What others say: EpiPen a case study in government, business pushing drug prices up

A couple of years ago Washington fell into anaphylactic shock over the high cost of EpiPens, devices that shoot adrenaline into someone having an allergic reaction. But the Trump Administration this week injected some overdue competition into the market that could lower prices for millions of Americans.

On Thursday the Food and Drug Administration approved the first generic competitor to Mylan’s EpiPen. The competing drug is manufactured by the Israeli pharmaceutical company Teva. One might wonder why a simple spring device filled with a cheap medicine didn’t have competitors, even decades after invention.

That was one question in 2016, when Congress hauled in Mylan CEO Heather Bresch to register outrage about the more than $600 list price of a two-pack of pens, which millions of kids and adults have to keep on hand. Not everyone pays full price after rebates and discounts, and some of the shock came from insurance designs that increased out-of-pocket costs. But the sticker price had increased more than 500% over 10 years.

Yet if Mylan kept prices high, the company had help from the FDA. The agency had not articulated standards for a class of drugs known as “complex generics” such as inhalers, which are more fraught than proving similarity to, say, a molecule pill. Mylan thus had no direct competition, though it now sells its own generic copy.

Other injectors are on the market but a pharmacist can’t substitute these versions thanks to issues as minor as the instructions for the device, though there is no clinical distinction. Companies like Teva have spent years ensnared in FDA processes, and in the meantime Mylan could increase prices without market consequences.

Before he became the current FDA Commissioner, Scott Gottlieb told Congress in 2016 about the “Catch-22” for drugmakers: They couldn’t win approval as a generic because another injection device wasn’t exactly the same as EpiPen, but other regulations also make it hard for competitors to get branded alternatives through the FDA’s new drug approval pathway.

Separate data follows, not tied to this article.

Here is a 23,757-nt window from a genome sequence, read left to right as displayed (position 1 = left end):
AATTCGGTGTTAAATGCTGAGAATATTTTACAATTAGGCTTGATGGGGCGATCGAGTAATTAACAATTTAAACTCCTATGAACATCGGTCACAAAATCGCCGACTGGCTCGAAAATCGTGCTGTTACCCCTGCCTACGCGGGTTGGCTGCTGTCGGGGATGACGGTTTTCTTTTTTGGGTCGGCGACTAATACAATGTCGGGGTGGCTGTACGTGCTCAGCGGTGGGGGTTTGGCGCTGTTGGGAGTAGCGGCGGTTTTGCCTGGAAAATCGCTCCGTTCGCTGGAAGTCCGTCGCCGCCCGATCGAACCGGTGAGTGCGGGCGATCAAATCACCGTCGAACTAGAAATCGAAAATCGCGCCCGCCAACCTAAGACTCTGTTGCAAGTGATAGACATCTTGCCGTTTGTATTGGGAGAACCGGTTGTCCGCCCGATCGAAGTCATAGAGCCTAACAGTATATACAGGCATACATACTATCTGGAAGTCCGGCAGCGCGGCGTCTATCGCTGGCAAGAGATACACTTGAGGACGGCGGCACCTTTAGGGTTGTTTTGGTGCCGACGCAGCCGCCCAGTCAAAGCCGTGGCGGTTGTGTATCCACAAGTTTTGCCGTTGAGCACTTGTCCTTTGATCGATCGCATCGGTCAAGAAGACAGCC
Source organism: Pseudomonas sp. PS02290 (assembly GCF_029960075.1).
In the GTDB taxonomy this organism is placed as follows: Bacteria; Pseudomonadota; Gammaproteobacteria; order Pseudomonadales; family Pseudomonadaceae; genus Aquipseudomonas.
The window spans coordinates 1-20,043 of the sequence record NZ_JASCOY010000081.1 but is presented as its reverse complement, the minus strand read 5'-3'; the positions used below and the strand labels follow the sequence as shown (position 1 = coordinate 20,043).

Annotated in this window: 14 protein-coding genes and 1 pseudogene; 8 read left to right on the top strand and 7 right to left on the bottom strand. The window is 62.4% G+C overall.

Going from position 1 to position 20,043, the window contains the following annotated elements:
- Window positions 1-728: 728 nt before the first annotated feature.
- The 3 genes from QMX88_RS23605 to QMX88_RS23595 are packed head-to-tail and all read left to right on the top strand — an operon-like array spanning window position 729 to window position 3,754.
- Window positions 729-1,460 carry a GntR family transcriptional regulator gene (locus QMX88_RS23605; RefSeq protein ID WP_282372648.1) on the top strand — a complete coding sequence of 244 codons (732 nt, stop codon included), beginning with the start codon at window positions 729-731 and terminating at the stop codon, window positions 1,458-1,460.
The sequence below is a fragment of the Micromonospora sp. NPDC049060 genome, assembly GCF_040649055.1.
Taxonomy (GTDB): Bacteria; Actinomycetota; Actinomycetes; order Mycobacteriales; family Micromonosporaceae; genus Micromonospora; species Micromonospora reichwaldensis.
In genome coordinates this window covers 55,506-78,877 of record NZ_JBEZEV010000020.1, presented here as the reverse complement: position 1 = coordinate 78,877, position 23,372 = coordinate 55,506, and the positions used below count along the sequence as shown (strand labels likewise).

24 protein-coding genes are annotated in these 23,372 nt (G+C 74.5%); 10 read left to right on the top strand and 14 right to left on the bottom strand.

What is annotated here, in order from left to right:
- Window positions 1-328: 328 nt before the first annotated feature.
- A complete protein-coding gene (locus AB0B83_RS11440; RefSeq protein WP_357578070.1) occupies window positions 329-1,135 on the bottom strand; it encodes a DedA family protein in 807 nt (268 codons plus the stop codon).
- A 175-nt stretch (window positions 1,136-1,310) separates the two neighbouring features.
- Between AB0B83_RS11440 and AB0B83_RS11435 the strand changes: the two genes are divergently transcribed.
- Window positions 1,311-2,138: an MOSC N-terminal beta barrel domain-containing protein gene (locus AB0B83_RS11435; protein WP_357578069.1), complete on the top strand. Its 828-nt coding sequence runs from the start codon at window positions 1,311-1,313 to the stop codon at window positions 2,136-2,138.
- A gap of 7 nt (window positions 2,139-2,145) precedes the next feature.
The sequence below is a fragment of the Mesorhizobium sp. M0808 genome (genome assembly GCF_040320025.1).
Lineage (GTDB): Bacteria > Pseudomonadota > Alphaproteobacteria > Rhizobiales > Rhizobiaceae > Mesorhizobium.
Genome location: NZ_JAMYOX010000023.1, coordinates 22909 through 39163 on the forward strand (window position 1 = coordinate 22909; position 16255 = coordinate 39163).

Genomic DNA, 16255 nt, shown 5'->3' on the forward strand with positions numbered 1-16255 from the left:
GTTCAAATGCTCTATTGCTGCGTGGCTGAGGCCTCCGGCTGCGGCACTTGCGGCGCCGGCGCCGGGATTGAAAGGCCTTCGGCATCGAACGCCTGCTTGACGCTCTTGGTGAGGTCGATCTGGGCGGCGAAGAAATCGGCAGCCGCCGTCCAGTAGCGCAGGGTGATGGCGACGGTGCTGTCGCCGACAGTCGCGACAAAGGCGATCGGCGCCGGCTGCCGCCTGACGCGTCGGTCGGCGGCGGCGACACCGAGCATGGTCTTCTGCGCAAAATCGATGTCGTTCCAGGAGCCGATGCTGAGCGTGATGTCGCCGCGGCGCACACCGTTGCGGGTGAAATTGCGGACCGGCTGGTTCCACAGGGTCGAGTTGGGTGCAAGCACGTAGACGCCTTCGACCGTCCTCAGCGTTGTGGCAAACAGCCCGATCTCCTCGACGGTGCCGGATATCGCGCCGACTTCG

Dr. Gottlieb has made clarity for such complex generics a priority at the FDA, and on Thursday he called the Teva device approval part of the agency’s efforts to remove barriers to competition. The approval is particularly timely amid supply shortages of EpiPens.

On all the evidence, products face the sharpest price decline when two generics are competing with the branded version. More drugmakers will jump into a market if they see an opportunity to make money and a regulatory agency that doesn’t construct needless barriers to entry.

At the time of the EpiPen brouhaha, Hillary Clinton called for a federal “consumer response team” that would rove around and penalize companies for price spikes. The laugh-cry moment is that the Trump Administration has flirted with a response from the Clinton playbook: Importing price controls from Europe for drugs with expired patents that lack competition.

President Trump seems to think that drugs are too expensive because of unfettered markets, but the EpiPen episode is a reminder: The real culprit is often not too much freedom but big business exploiting big government to keep prices high.

—The Wall Street Journal, Aug. 19, 2018

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